November 12, 2013 | 0141 GMT
Though U.S.-Iranian negotiations in Geneva may have failed to produce decisive results, it seems clear that one of the Cold War’s last rivalries will soon end. Countries typically do not cooperate with one another unless they stand to benefit from cooperation, and for Iran and the United States, the immediate benefits are clear. Iran needs a reprieve from the economic sanctions levied against it by the West, and Washington needs more leverage in its Middle Eastern affairs. But less directly, improved ties will also reshape relations among some ancillary parties, including Israel, Saudi Arabia, Russia and China, and for countries even further removed from the negotiations.
Israel’s position is clear. Without a close military relationship with the United States, Israel risks being rapidly outgunned in a dangerous geopolitical neighborhood. Israel’s defense needs are too large for its military, industrial and demographic base to satisfy, and preferential access to U.S. military hardware and the U.S. industrial base is necessary for Israel to maintain its borders. But ultimately, Israel’s value lies in its ability to bring balance to the Middle East. Despite Israel’s highly touted lobbying power in Washington, the United States has distanced itself markedly from Israel over the past several years as strategic considerations have altered the superpower’s position in the Middle East.
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Saudi Arabia’s situation is similar to Israel’s. Saudi Arabia has a limited industrial base with which to build the military it needs to manage internal divisions and regional rivalries, including with Iran. As a result, the country relies on U.S. military sales, contractor support and collaboration for domestic control and for confronting its regional rival, Iran. After the 9/11 attacks, the subsequent invasion of Iraq and the spread of instability into the kingdom, the two partnered up out of necessity. But the United States has pulled out of Iraq, is drawing down in Afghanistan and now needs to position itself to serve a balancing role in the region.
Saudi Arabia and Israel benefited from the quagmires in Iraq and Afghanistan; they gave both countries the chance to be the U.S. ally and to enlist U.S. aid in facing down regional threats. And while the United States stands little chance of vacating a position of power in the Middle East entirely, Washington would prefer to rely on allies to maintain a regional balance of power rather than intervene directly.
Russia benefited from U.S. distraction, but for entirely different reasons. Coming out of the political and economic chaos of the 1990s, Russian President Vladimir Putin consolidated power as Washington largely ignored the changes underway in Europe. Russia has routinely used its active nuclear cooperation with Iran and the threat of supplying Iran with strategic air defenses to obtain political concessions from the United States. Without Iran as a lever, Moscow may find the United States much more involved in Russian domestic affairs (in which Washington meddles through pro-democracy groups). Moreover, Russia’s southern borderlands — ranging from Turkey to the Caucasus and Central Asia — have acted as a buffer between Russia and Iran throughout history, so changes in Iran will have direct implications for Russia’s periphery.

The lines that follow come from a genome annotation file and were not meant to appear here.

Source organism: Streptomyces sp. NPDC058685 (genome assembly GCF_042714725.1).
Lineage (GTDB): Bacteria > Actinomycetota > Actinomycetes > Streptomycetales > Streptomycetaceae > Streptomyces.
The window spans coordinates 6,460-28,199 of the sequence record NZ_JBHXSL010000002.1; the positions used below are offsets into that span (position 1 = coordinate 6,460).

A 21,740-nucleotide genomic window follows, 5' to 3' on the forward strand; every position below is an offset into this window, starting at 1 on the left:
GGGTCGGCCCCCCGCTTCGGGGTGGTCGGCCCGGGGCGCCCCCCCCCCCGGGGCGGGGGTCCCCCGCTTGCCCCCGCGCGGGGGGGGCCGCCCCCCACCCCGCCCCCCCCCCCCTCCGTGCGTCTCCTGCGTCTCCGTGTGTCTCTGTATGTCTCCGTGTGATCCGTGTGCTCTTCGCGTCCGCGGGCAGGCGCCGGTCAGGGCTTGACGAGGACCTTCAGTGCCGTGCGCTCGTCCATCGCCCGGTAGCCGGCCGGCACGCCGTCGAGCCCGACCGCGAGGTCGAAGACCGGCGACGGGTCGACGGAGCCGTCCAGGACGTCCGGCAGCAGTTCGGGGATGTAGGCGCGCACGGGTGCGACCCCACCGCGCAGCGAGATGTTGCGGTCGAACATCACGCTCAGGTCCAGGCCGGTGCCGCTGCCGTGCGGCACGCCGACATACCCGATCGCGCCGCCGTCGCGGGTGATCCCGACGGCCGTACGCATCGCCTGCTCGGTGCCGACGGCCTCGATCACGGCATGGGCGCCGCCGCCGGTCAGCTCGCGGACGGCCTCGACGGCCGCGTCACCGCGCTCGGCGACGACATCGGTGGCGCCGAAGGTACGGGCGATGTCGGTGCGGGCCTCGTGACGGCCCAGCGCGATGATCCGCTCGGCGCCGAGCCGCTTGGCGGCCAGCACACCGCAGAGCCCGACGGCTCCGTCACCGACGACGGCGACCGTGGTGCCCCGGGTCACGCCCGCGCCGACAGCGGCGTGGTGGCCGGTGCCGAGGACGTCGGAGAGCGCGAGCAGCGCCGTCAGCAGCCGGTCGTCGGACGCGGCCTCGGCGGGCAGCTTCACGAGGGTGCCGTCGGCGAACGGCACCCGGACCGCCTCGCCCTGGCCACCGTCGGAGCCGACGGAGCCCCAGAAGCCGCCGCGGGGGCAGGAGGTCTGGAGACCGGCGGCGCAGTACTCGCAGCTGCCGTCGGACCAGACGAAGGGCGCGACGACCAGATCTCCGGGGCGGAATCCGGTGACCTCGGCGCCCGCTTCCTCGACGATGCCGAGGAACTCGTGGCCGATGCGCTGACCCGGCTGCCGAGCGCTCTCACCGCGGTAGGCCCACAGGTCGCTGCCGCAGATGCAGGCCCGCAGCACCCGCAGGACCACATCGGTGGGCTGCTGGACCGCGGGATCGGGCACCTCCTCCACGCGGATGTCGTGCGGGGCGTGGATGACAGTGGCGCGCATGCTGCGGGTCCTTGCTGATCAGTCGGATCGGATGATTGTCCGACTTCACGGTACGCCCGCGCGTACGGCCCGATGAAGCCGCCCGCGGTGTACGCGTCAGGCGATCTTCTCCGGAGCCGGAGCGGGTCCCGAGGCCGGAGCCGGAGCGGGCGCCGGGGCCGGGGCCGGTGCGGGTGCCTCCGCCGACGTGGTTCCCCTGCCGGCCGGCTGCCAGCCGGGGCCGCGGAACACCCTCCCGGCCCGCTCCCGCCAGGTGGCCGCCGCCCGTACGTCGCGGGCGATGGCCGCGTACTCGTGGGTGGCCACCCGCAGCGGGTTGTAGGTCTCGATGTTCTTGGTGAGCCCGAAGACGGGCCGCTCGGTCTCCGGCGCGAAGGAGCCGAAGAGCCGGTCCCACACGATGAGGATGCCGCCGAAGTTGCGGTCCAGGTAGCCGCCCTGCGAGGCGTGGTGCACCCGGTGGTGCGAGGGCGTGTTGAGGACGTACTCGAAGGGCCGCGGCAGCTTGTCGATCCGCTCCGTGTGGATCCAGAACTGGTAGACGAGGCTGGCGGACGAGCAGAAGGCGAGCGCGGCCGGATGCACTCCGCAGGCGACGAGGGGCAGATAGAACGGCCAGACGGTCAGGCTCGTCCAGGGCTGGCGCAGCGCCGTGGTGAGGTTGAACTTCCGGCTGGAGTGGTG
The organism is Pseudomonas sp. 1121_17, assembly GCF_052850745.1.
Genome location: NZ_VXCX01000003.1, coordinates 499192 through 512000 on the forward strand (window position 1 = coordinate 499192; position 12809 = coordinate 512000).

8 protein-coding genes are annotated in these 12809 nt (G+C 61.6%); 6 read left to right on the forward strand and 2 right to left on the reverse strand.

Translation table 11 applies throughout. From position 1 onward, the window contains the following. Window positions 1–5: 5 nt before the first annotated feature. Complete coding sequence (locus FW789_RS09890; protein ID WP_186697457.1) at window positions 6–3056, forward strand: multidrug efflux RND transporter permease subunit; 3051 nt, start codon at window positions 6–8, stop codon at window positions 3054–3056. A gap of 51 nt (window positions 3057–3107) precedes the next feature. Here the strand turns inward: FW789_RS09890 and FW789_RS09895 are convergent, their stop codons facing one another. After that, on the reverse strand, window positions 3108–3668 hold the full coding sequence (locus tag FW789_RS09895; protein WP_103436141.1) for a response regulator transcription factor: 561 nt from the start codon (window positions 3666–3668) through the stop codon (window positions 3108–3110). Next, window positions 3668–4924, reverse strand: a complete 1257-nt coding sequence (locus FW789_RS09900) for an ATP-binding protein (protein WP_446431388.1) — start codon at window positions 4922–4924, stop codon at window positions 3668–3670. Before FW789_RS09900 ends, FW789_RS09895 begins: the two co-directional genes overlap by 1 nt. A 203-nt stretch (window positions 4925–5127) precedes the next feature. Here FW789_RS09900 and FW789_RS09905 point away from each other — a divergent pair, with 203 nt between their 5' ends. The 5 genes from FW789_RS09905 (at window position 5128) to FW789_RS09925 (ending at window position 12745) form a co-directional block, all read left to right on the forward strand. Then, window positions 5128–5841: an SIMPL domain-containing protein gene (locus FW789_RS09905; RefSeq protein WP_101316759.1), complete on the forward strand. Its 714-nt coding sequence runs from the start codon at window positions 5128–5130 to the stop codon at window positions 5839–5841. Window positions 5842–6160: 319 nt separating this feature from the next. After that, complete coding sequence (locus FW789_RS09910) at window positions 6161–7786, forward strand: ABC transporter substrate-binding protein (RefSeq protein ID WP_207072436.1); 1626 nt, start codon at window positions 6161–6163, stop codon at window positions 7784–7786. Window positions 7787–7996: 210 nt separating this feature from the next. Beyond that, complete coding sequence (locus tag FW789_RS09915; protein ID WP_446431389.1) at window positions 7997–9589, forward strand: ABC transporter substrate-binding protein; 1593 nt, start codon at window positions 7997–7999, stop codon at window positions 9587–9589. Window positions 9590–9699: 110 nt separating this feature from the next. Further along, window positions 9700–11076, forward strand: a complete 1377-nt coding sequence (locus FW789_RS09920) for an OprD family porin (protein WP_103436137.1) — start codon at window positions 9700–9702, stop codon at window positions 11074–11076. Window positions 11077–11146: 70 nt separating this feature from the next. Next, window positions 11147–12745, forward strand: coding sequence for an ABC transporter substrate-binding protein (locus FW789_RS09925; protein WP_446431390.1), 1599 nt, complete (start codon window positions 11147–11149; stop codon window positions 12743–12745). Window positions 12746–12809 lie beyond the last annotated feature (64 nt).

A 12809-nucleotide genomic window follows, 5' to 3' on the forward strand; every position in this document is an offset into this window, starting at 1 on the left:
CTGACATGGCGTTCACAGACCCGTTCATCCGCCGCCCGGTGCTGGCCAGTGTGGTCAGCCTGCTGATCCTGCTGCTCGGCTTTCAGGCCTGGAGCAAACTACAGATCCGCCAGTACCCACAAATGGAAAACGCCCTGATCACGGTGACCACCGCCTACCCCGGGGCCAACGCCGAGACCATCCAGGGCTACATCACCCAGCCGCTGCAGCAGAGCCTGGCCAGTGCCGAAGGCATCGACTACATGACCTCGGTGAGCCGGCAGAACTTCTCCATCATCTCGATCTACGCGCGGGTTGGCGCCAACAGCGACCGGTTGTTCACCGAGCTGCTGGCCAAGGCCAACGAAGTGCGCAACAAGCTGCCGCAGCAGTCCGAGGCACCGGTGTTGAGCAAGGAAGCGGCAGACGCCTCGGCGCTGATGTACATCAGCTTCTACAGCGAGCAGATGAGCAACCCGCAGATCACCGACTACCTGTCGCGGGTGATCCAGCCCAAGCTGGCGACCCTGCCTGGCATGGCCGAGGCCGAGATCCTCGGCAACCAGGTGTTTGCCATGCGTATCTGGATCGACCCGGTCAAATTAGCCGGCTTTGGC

But all of these details pale in comparison to the importance of the ongoing U.S. repositioning that already affects geopolitical relationships around the world.
A true rapprochement with Iran could, and probably will, take years. Seven years passed before the United States officially recognized China after Richard Nixon’s historic visit in 1972. And it was also in 1979 that relations degraded between Iran and the United States. Since then, the frozen relationship has been a focal point in international relations. Were Iran and the United States to normalize ties completely, Washington’s only vestiges of the Cold War would be hostility with Cuba and with North Korea (and there is reason to believe ties with Cuba will normalize sooner rather than later).
In this context, improved ties with Iran seem natural, if not inevitable. Without the constraint of frozen relations with Iran, the United States has a great deal more room to maneuver in the Middle East, and it will no longer be tied to the allies of old. This corresponds with a larger U.S. strategy of relying on regional allies like Japan, South Korea and Australia as a counterpoise to China in East Asia. Indeed, the so-called “Pivot to Asia” strategy that is still evolving may exemplify how the United States will treat other regions in the future. This raises major questions for countries such as Pakistan, which faces a dilemma similar to that of Israel and Saudi Arabia as the United States pulls out of Afghanistan.
The challenge for regional powers is not that the United States has a specific intent to threaten one country’s interests over another. Rather, the challenge in this period of U.S. introversion and obviation of Cold War relationships is that the world’s largest economic and military power is creating room to maneuver. The emergence of an unencumbered United States in a truly post-Cold War era heralds a period of historic change and spells unpredictability for lesser powers the world over.